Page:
The guide will have pictures of the various beams. The beams will have different forces on them throughout the length of the beam. The beams will also have two types of supports on them. The final solution of internal effects problems involve two graphs. Each problem that is solved will have at least one picture of the beam and two graphs as
Schedule for Writing the Guide
The following is a tentative schedule for the guide:
||Rough draft turned in
||Rough draft returned
||Final draft sent to be copied and bound
||Final bound copies given to the library
Qualifications to Write the Guide
I am qualified to write the report because I have already taken the course. I received a high A in the course. I made a perfect score on every test taken in the course. Having been in the course, I know the problems that the students had with the course and what helped them to improve. I helped many students understand and solve the problems when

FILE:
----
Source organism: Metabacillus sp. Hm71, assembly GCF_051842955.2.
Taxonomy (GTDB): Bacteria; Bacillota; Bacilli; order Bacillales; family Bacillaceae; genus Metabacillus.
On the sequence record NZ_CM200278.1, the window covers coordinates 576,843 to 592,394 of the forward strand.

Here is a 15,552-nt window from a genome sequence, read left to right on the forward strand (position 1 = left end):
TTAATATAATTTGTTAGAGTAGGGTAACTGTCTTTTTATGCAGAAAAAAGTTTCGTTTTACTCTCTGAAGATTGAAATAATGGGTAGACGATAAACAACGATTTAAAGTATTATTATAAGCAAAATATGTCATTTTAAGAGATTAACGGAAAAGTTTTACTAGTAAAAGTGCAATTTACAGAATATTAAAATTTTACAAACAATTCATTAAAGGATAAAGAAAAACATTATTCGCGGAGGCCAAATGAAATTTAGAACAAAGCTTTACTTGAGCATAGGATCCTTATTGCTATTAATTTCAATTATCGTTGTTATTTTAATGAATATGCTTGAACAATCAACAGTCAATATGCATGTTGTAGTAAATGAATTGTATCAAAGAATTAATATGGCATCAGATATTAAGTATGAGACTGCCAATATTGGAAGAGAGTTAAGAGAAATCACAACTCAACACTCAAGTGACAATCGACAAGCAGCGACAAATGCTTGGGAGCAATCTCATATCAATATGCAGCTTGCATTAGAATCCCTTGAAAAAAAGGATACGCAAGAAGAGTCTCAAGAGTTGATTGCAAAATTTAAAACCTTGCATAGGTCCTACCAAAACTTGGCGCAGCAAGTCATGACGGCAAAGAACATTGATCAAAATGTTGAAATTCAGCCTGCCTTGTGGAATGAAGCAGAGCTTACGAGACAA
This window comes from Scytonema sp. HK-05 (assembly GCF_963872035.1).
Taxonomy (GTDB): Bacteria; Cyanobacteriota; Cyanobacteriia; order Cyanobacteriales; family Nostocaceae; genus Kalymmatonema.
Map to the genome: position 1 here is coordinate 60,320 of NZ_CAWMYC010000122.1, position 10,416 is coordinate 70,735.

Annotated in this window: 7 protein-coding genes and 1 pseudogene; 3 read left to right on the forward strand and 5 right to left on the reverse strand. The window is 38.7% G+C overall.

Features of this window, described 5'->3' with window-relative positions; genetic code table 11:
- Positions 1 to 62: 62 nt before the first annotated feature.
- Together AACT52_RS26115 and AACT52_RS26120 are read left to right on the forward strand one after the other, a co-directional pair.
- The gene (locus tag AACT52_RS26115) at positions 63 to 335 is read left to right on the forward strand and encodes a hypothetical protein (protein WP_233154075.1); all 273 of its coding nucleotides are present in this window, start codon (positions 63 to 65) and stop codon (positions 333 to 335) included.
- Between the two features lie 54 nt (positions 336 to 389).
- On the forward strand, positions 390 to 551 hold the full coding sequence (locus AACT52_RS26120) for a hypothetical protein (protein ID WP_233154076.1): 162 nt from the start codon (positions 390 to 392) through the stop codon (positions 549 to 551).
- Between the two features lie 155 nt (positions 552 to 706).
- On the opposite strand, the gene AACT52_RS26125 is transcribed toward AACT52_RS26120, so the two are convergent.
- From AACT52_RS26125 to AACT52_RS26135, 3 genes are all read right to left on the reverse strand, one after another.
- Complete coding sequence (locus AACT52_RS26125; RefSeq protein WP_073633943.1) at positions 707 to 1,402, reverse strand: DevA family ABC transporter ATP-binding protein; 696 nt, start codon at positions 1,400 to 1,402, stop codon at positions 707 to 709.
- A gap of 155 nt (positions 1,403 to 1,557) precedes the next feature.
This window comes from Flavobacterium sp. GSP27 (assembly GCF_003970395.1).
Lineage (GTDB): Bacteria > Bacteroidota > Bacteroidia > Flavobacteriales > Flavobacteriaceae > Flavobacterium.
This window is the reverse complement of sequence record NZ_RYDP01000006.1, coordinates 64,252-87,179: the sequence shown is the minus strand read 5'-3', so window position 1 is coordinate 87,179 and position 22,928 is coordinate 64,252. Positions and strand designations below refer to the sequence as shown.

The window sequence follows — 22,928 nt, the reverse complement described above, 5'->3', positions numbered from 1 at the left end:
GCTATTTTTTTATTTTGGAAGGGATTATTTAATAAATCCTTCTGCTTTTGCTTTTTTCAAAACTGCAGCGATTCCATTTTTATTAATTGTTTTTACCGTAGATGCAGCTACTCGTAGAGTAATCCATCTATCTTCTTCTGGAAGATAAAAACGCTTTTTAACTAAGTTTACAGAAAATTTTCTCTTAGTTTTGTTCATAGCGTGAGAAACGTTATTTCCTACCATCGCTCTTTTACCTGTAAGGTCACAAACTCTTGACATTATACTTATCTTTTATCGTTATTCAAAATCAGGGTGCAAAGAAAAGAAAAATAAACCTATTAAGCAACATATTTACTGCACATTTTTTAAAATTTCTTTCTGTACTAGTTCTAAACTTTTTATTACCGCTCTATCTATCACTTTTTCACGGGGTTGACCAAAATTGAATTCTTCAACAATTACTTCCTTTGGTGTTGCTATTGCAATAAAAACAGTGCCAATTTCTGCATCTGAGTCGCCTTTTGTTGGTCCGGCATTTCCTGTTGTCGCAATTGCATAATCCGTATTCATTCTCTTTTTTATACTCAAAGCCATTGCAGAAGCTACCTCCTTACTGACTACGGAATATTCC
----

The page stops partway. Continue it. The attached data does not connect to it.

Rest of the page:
I was in class with them and feel that I know what students taking the class now would need.
Costs Involved in Writing the Guide
I do not anticipate many costs to be involved in writing the guide. I am not seeking a profit. The only costs I can see involved in preparing the document will be the costs of coping the document and binding the document. I donít see the need for more than two or three copies of the document. There are copiers available to the students if they would